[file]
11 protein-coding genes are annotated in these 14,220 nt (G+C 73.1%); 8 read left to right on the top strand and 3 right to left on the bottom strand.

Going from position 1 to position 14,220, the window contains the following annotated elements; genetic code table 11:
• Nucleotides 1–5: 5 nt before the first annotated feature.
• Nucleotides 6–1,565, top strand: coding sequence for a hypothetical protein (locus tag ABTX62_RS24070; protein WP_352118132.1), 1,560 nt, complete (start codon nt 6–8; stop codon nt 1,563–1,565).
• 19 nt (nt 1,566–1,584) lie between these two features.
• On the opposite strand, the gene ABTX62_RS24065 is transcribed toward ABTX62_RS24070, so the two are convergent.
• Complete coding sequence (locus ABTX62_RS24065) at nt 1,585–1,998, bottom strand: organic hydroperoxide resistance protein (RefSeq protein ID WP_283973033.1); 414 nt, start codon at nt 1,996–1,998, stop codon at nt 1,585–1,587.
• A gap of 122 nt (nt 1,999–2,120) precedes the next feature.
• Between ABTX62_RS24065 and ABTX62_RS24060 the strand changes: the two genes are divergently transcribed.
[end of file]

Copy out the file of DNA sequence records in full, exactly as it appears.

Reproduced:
11 protein-coding genes are annotated in these 14,220 nt (G+C 73.1%); 8 read left to right on the top strand and 3 right to left on the bottom strand.

Going from position 1 to position 14,220, the window contains the following annotated elements; genetic code table 11:
• Nucleotides 1–5: 5 nt before the first annotated feature.
• Nucleotides 6–1,565, top strand: coding sequence for a hypothetical protein (locus tag ABTX62_RS24070; protein WP_352118132.1), 1,560 nt, complete (start codon nt 6–8; stop codon nt 1,563–1,565).
• 19 nt (nt 1,566–1,584) lie between these two features.
• On the opposite strand, the gene ABTX62_RS24065 is transcribed toward ABTX62_RS24070, so the two are convergent.
• Complete coding sequence (locus ABTX62_RS24065) at nt 1,585–1,998, bottom strand: organic hydroperoxide resistance protein (RefSeq protein ID WP_283973033.1); 414 nt, start codon at nt 1,996–1,998, stop codon at nt 1,585–1,587.
• A gap of 122 nt (nt 1,999–2,120) precedes the next feature.
• Between ABTX62_RS24065 and ABTX62_RS24060 the strand changes: the two genes are divergently transcribed.